Online Strategy Session: Faraz Jaka Offers Tips on Three-Betting, Becoming a Winning Player

Poker pro and former WPT poker player offers some quick tips on taking your game to the next level and becoming a winning player.

Editor’s note: Poker pro Faraz Jaka’s new coaching site JakaCoaching.com, offers players plenty of training to improve their skills at the tables. He offers help for both live and online poker players, and offers a few tips for PokerScout readers below. 

When playing poker, it turns out that it’s not that hard to turn a profit, if you’re willing to put in a little bit of work.

The majority of players you’ll face are in the game recreationally and sparingly, which means that with just a few tweaks in your routine, you can get way ahead of the curve.

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1 – Online poker play your way to success

After consuming new learning content, playing online poker is hands down the fastest way to improve your game. That’s simply because of the number of hands you get to see in such a short period.

If you learn a new strategy, that scenario might only come up a handful of times in a matter of months playing live poker. But online you may be put in that same spot several times in a matter of a single session.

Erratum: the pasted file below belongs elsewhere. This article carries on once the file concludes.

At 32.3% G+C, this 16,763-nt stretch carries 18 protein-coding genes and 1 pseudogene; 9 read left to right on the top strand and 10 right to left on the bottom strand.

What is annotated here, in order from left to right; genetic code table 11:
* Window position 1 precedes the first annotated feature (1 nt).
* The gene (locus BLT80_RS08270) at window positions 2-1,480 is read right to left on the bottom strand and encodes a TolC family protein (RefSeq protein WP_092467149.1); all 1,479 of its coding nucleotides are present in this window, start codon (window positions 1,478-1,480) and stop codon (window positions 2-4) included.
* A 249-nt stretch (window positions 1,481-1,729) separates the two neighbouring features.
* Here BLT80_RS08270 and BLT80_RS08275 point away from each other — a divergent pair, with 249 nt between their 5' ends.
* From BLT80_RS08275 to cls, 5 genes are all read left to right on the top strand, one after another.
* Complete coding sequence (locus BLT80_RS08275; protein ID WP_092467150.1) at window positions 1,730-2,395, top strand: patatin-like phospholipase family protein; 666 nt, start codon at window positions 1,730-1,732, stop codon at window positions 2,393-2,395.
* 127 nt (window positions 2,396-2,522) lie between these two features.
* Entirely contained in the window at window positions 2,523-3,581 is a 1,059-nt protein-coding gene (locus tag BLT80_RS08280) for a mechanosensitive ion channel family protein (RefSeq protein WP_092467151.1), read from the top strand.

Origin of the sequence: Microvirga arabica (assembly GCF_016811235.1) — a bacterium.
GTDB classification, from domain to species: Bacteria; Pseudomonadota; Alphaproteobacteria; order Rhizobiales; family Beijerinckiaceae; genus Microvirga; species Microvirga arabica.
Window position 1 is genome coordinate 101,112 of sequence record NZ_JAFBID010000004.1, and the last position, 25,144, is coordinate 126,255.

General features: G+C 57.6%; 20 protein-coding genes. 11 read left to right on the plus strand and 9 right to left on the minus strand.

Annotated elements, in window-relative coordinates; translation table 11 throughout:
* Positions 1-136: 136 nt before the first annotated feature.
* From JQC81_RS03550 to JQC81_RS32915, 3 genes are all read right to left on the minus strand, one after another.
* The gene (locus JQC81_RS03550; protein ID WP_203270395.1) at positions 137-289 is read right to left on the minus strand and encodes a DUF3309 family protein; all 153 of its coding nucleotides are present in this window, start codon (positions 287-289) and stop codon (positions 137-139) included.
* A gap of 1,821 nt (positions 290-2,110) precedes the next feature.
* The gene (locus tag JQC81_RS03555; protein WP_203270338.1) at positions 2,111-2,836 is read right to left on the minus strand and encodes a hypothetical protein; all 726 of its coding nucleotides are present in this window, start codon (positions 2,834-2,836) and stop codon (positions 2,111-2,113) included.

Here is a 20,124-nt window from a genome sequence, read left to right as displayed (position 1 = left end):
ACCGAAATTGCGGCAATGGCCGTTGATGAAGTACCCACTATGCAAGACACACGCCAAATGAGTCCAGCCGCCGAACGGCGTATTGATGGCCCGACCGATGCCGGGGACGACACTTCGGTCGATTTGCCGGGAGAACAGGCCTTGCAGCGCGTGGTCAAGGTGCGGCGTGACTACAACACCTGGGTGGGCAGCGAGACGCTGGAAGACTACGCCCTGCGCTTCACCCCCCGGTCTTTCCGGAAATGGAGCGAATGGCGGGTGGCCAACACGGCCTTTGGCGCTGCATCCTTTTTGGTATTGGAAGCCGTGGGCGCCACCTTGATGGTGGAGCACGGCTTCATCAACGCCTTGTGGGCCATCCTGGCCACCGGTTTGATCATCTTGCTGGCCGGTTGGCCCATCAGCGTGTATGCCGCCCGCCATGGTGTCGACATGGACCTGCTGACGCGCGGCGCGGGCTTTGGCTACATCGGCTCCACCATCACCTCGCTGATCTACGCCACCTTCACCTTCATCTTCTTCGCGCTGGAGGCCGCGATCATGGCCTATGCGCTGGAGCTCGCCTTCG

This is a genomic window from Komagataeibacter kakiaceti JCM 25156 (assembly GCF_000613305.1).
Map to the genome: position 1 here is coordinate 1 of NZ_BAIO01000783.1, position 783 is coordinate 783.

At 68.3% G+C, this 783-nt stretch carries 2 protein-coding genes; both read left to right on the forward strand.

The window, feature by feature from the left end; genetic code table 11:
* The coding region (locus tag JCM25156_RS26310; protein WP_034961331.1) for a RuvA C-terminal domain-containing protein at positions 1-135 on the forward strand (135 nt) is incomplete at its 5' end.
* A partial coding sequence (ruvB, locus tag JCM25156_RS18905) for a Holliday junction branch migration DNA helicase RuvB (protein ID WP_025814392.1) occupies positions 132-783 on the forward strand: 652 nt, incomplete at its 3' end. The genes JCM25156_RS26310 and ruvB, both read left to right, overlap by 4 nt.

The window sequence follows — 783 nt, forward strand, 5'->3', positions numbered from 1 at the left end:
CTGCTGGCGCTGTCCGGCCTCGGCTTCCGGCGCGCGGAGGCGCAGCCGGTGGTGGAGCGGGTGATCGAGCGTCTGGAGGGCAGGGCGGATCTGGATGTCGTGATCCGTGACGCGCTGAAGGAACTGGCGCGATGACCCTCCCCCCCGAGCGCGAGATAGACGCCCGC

Be sure you are tagging the tough hands you encounter to review later when you are under less pressure. You can do this by using a poker tracking software, or simply by taking screenshots of the scenario.

2 – Master the big concepts

With the endless amount of training content out there, it can be hard to know where to start. You want to prioritize the scenarios that come up the most often and also for the most amount of money.

Here is the order I recommend to my students from my group coaching program , where we focus on tournament strategy.

Constructing three-bet ranges without having to memorize charts

Two common mistakes I see on this concept from players are not:

  • having enough three-bet bluffs.
  • three-betting enough with hands that don’t play well multiway.
  • adjusting your three-bet range based on stack size

For finding good candidates to three-bet bluff, there are two rules of thumbs I like to use. The first is to choose hands that are on the border of your calling range that also have good blocker qualities like an Ace-King or Queen in it.

If you kind of want to call a raise with a hand but it feels a little borderline, and it has decent blockers, then it’s probably a good three-bet bluff candidate.  The second rule of thumb is to pick hands that when you three-bet bluff with it, you are getting several better hands that dominate your hand to fold.

For example if your opponent will fold Q-J offsuit, K-J offsuit, and Q-10 offsuit, then Q-9 suited is a great three-bet bluff candidate. On the contrary, Q-J suited is probably not a good bluff candidate because your opponent isn’t folding K-Q or A-Q and you want to keep all those hands that you dominate in the pot.